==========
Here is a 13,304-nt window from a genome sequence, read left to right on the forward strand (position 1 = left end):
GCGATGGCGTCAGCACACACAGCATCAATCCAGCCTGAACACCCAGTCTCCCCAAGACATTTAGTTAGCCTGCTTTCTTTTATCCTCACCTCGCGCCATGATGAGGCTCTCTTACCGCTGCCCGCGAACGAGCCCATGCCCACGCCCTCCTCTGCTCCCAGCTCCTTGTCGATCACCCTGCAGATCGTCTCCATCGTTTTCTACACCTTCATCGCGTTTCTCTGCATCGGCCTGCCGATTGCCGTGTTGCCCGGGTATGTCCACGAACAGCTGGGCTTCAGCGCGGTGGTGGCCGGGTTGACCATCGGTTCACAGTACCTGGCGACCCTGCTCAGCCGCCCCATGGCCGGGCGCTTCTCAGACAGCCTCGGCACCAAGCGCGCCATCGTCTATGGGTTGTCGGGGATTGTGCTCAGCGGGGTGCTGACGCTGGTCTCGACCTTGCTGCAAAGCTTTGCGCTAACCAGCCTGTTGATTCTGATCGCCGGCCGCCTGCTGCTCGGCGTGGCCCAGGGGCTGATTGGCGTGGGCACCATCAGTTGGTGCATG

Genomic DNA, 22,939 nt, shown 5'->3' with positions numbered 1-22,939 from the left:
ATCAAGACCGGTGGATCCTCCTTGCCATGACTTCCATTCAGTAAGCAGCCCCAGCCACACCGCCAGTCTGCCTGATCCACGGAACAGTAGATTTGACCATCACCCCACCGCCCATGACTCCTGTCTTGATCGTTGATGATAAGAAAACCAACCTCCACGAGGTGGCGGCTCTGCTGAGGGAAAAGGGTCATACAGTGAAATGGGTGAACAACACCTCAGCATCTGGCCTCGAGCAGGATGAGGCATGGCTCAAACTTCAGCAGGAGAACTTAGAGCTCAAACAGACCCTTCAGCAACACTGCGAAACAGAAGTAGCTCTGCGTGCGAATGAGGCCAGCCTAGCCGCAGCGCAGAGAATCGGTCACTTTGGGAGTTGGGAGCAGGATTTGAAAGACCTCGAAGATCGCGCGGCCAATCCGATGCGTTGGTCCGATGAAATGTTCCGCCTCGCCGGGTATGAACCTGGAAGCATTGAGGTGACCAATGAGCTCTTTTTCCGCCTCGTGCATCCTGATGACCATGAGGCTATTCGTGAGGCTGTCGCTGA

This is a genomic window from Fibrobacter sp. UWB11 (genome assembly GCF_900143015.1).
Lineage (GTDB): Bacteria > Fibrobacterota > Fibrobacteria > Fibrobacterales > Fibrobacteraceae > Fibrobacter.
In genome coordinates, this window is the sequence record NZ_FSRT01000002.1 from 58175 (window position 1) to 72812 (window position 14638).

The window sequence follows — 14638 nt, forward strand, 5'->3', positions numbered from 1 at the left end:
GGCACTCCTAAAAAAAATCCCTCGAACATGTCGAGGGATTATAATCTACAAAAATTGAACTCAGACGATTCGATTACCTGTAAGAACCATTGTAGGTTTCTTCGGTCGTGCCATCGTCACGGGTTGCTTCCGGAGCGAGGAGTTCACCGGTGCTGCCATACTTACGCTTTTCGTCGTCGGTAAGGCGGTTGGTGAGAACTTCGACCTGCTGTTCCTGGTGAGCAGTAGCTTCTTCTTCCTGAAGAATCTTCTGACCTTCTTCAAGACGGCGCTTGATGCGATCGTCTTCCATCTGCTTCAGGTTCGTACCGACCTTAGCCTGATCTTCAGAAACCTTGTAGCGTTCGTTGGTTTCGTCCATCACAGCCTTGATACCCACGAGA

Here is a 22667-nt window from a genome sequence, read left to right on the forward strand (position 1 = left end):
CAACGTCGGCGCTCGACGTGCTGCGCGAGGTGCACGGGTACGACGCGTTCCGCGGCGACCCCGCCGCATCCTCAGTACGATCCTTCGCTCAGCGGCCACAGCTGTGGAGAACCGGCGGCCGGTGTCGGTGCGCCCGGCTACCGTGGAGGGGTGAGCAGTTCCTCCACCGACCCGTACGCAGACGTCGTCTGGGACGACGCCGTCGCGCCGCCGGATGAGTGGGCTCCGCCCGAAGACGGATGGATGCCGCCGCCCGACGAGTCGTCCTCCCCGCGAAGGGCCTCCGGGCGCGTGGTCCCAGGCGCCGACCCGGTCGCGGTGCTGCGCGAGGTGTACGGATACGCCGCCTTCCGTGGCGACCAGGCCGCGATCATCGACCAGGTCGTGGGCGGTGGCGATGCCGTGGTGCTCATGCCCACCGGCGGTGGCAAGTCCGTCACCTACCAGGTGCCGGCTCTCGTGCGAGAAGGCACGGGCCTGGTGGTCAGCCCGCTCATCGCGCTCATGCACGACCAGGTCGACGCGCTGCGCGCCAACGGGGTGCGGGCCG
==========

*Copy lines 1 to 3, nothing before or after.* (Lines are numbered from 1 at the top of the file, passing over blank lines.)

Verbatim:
Here is a 13,304-nt window from a genome sequence, read left to right on the forward strand (position 1 = left end):
GCGATGGCGTCAGCACACACAGCATCAATCCAGCCTGAACACCCAGTCTCCCCAAGACATTTAGTTAGCCTGCTTTCTTTTATCCTCACCTCGCGCCATGATGAGGCTCTCTTACCGCTGCCCGCGAACGAGCCCATGCCCACGCCCTCCTCTGCTCCCAGCTCCTTGTCGATCACCCTGCAGATCGTCTCCATCGTTTTCTACACCTTCATCGCGTTTCTCTGCATCGGCCTGCCGATTGCCGTGTTGCCCGGGTATGTCCACGAACAGCTGGGCTTCAGCGCGGTGGTGGCCGGGTTGACCATCGGTTCACAGTACCTGGCGACCCTGCTCAGCCGCCCCATGGCCGGGCGCTTCTCAGACAGCCTCGGCACCAAGCGCGCCATCGTCTATGGGTTGTCGGGGATTGTGCTCAGCGGGGTGCTGACGCTGGTCTCGACCTTGCTGCAAAGCTTTGCGCTAACCAGCCTGTTGATTCTGATCGCCGGCCGCCTGCTGCTCGGCGTGGCCCAGGGGCTGATTGGCGTGGGCACCATCAGTTGGTGCATG

Genomic DNA, 22,939 nt, shown 5'->3' with positions numbered 1-22,939 from the left: